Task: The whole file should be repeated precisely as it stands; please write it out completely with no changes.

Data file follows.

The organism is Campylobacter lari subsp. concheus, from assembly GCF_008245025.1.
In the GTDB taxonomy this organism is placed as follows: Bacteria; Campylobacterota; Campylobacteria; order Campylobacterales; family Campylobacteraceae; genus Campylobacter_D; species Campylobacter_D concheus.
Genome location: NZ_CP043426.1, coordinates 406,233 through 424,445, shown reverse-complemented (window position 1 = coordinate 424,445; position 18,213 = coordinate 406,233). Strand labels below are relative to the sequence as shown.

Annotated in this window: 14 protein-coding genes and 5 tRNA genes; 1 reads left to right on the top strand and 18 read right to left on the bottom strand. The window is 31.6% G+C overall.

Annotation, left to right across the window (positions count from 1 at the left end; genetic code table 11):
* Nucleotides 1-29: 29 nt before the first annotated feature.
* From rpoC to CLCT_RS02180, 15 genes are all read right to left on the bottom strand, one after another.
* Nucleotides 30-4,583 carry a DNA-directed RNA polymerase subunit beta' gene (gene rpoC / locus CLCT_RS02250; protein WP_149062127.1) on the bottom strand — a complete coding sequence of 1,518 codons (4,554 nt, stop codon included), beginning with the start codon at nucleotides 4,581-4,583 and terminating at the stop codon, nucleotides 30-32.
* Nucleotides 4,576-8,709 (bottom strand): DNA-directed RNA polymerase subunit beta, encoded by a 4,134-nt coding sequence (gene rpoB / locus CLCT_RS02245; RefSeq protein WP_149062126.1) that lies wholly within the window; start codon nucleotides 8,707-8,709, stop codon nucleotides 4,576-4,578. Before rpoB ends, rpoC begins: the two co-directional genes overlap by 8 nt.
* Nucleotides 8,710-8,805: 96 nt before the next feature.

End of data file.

The organism is Campylobacter lari subsp. concheus, from assembly GCF_008245025.1.
In the GTDB taxonomy this organism is placed as follows: Bacteria; Campylobacterota; Campylobacteria; order Campylobacterales; family Campylobacteraceae; genus Campylobacter_D; species Campylobacter_D concheus.
Genome location: NZ_CP043426.1, coordinates 406,233 through 424,445, shown reverse-complemented (window position 1 = coordinate 424,445; position 18,213 = coordinate 406,233). Strand labels below are relative to the sequence as shown.

Annotated in this window: 14 protein-coding genes and 5 tRNA genes; 1 reads left to right on the top strand and 18 read right to left on the bottom strand. The window is 31.6% G+C overall.

Annotation, left to right across the window (positions count from 1 at the left end; genetic code table 11):
* Nucleotides 1-29: 29 nt before the first annotated feature.
* From rpoC to CLCT_RS02180, 15 genes are all read right to left on the bottom strand, one after another.
* Nucleotides 30-4,583 carry a DNA-directed RNA polymerase subunit beta' gene (gene rpoC / locus CLCT_RS02250; protein WP_149062127.1) on the bottom strand — a complete coding sequence of 1,518 codons (4,554 nt, stop codon included), beginning with the start codon at nucleotides 4,581-4,583 and terminating at the stop codon, nucleotides 30-32.
* Nucleotides 4,576-8,709 (bottom strand): DNA-directed RNA polymerase subunit beta, encoded by a 4,134-nt coding sequence (gene rpoB / locus CLCT_RS02245; RefSeq protein WP_149062126.1) that lies wholly within the window; start codon nucleotides 8,707-8,709, stop codon nucleotides 4,576-4,578. Before rpoB ends, rpoC begins: the two co-directional genes overlap by 8 nt.
* Nucleotides 8,710-8,805: 96 nt before the next feature.